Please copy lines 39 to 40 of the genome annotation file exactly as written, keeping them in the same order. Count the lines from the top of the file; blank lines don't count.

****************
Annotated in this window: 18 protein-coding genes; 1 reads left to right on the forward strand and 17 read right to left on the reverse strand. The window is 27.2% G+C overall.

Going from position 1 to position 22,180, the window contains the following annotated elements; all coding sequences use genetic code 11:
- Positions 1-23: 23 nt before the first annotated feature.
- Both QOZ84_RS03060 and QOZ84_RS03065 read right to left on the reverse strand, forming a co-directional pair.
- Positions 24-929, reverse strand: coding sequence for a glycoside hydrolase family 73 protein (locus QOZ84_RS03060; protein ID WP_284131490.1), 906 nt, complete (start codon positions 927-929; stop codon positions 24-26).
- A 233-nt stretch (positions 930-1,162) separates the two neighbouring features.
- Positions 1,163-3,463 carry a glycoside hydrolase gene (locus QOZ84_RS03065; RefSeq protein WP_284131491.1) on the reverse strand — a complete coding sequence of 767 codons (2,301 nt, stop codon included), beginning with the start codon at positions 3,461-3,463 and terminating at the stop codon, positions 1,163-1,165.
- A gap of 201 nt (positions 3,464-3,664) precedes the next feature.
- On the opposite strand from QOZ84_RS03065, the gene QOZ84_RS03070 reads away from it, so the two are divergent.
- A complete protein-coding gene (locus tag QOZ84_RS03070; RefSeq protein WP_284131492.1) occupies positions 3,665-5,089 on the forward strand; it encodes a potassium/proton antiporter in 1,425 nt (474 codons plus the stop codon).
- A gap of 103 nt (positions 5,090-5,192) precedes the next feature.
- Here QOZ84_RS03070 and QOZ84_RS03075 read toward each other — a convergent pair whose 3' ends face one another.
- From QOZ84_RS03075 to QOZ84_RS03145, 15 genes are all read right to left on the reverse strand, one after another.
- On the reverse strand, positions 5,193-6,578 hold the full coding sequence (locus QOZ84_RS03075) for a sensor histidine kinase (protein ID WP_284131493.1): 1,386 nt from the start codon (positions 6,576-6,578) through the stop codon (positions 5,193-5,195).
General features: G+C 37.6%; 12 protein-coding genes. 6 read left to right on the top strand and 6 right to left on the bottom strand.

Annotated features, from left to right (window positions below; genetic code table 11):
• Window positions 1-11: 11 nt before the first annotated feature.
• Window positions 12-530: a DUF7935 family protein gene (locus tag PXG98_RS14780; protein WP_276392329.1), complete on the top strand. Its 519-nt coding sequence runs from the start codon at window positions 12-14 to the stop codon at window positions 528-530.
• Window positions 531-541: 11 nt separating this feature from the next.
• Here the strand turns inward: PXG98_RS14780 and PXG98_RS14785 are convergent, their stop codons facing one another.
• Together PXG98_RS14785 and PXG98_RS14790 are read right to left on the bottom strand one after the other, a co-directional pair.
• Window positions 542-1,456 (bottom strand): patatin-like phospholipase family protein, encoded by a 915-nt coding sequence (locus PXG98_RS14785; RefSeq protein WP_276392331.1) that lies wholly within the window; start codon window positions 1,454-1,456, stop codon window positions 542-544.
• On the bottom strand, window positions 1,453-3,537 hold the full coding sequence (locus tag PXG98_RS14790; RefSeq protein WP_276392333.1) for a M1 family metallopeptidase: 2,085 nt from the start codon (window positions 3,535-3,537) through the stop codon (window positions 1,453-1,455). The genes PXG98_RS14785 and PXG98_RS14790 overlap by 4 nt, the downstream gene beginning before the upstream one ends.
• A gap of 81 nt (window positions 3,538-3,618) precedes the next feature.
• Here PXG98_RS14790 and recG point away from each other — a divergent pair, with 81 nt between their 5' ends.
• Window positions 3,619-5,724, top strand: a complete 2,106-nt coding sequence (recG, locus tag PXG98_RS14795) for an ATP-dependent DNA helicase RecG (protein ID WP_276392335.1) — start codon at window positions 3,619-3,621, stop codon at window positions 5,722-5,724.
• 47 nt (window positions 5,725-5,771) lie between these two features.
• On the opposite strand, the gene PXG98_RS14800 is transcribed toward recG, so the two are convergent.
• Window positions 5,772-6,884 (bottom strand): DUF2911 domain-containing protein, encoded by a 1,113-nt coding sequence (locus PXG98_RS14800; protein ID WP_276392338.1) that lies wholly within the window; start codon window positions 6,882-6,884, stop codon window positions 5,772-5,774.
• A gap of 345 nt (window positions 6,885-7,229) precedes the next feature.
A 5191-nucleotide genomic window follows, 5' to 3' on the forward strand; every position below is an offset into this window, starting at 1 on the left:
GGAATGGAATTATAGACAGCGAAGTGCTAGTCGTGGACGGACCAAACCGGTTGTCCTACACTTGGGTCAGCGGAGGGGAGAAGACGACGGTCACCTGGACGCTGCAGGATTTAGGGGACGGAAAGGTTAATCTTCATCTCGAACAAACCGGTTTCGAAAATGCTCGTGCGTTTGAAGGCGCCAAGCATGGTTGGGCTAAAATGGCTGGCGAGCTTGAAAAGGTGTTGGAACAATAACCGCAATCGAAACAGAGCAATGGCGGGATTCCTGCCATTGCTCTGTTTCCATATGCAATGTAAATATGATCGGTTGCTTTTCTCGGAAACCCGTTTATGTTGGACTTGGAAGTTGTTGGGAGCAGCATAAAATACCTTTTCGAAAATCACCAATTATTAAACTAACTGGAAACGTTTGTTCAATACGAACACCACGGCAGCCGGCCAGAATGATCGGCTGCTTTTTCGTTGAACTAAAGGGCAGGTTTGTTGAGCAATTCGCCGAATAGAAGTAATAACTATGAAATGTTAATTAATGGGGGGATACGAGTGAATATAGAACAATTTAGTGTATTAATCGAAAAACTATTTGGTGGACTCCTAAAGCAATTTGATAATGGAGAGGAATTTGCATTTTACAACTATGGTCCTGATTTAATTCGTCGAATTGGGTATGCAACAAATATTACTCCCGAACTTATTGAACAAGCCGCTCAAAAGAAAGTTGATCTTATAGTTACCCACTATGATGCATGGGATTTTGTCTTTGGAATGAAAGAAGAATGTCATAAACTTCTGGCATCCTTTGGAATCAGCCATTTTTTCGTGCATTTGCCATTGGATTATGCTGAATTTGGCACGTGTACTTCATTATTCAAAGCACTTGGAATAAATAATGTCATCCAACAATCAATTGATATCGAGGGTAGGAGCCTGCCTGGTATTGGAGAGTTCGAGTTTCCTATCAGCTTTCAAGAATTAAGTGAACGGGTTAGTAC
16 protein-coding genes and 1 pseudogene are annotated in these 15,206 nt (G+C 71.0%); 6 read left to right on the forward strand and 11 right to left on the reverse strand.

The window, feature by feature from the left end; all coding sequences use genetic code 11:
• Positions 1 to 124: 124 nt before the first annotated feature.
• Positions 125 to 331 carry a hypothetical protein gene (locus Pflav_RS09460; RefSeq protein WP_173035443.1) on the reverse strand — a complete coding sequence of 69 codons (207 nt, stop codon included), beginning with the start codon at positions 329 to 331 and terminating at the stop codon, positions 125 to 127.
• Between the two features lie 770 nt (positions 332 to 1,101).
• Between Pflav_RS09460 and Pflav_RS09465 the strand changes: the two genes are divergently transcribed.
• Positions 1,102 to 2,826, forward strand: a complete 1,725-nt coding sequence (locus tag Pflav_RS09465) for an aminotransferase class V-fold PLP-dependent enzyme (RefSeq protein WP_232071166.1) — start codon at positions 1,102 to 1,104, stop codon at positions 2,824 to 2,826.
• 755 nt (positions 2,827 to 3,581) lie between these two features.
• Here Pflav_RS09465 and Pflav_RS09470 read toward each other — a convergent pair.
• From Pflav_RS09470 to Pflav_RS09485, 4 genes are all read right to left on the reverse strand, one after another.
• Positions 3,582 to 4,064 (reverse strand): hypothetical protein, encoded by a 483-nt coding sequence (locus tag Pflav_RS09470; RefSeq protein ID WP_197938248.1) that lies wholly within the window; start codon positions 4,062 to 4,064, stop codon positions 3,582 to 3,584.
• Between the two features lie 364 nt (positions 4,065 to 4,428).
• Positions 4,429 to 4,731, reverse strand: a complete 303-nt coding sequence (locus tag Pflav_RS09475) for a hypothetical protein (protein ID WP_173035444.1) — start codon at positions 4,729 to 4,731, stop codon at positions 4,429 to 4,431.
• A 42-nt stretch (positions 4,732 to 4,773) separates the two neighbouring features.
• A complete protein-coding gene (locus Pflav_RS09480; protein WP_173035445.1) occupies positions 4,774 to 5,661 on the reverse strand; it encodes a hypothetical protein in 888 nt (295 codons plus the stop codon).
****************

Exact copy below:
• Positions 1,102 to 2,826, forward strand: a complete 1,725-nt coding sequence (locus tag Pflav_RS09465) for an aminotransferase class V-fold PLP-dependent enzyme (RefSeq protein WP_232071166.1) — start codon at positions 1,102 to 1,104, stop codon at positions 2,824 to 2,826.
• 755 nt (positions 2,827 to 3,581) lie between these two features.